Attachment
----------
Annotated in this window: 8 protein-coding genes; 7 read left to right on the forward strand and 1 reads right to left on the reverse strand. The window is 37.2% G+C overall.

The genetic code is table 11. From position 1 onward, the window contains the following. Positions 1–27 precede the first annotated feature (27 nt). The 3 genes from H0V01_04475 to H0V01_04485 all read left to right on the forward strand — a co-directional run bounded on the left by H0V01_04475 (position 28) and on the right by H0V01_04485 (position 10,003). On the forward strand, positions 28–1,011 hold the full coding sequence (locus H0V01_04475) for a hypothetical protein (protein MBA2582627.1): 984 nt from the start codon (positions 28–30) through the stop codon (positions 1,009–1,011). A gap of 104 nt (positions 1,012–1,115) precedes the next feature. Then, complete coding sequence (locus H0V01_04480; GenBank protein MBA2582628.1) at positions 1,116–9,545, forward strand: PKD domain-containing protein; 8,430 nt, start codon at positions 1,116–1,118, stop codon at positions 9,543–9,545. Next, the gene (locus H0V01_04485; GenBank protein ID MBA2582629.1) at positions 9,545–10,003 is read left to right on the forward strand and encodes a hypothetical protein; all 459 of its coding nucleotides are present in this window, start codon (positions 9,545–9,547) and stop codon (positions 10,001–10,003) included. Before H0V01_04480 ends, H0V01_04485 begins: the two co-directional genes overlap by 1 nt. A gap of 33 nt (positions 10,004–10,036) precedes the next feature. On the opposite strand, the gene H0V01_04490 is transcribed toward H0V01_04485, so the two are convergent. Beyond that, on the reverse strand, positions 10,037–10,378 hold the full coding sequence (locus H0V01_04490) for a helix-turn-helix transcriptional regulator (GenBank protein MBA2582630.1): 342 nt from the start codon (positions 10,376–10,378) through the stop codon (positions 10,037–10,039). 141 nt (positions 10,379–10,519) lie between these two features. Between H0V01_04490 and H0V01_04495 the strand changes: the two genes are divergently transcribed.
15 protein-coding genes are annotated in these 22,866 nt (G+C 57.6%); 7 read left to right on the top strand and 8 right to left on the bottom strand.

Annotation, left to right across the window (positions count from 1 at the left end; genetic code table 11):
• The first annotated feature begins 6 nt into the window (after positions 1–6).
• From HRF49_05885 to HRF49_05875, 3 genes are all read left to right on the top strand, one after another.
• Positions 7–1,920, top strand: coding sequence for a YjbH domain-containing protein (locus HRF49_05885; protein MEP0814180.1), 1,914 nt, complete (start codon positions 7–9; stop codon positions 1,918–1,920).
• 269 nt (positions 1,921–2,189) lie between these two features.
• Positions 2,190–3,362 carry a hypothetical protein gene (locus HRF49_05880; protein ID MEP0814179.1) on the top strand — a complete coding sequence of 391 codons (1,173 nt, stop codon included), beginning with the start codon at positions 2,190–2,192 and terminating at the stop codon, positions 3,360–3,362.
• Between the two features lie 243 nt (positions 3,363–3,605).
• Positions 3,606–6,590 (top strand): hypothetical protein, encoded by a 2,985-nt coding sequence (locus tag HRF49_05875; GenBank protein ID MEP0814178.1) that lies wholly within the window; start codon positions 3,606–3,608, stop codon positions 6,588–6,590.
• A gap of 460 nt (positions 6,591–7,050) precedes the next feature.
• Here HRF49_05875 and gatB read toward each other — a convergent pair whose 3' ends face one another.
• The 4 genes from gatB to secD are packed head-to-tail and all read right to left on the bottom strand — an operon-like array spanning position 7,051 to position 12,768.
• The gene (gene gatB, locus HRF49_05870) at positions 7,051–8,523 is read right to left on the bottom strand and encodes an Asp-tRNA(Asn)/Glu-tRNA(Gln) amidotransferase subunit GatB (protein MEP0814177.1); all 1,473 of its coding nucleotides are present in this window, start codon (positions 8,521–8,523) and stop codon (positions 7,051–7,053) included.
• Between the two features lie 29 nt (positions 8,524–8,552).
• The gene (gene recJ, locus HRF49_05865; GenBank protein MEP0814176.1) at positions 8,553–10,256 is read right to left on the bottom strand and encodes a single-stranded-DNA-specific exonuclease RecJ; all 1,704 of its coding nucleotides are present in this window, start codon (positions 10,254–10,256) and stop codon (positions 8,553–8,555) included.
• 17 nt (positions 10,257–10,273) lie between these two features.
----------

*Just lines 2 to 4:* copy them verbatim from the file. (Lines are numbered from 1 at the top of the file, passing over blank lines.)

The genetic code is table 11. From position 1 onward, the window contains the following. Positions 1–27 precede the first annotated feature (27 nt). The 3 genes from H0V01_04475 to H0V01_04485 all read left to right on the forward strand — a co-directional run bounded on the left by H0V01_04475 (position 28) and on the right by H0V01_04485 (position 10,003). On the forward strand, positions 28–1,011 hold the full coding sequence (locus H0V01_04475) for a hypothetical protein (protein MBA2582627.1): 984 nt from the start codon (positions 28–30) through the stop codon (positions 1,009–1,011). A gap of 104 nt (positions 1,012–1,115) precedes the next feature. Then, complete coding sequence (locus H0V01_04480; GenBank protein MBA2582628.1) at positions 1,116–9,545, forward strand: PKD domain-containing protein; 8,430 nt, start codon at positions 1,116–1,118, stop codon at positions 9,543–9,545. Next, the gene (locus H0V01_04485; GenBank protein ID MBA2582629.1) at positions 9,545–10,003 is read left to right on the forward strand and encodes a hypothetical protein; all 459 of its coding nucleotides are present in this window, start codon (positions 9,545–9,547) and stop codon (positions 10,001–10,003) included. Before H0V01_04480 ends, H0V01_04485 begins: the two co-directional genes overlap by 1 nt. A gap of 33 nt (positions 10,004–10,036) precedes the next feature. On the opposite strand, the gene H0V01_04490 is transcribed toward H0V01_04485, so the two are convergent. Beyond that, on the reverse strand, positions 10,037–10,378 hold the full coding sequence (locus H0V01_04490) for a helix-turn-helix transcriptional regulator (GenBank protein MBA2582630.1): 342 nt from the start codon (positions 10,376–10,378) through the stop codon (positions 10,037–10,039). 141 nt (positions 10,379–10,519) lie between these two features. Between H0V01_04490 and H0V01_04495 the strand changes: the two genes are divergently transcribed.
15 protein-coding genes are annotated in these 22,866 nt (G+C 57.6%); 7 read left to right on the top strand and 8 right to left on the bottom strand.

Annotation, left to right across the window (positions count from 1 at the left end; genetic code table 11):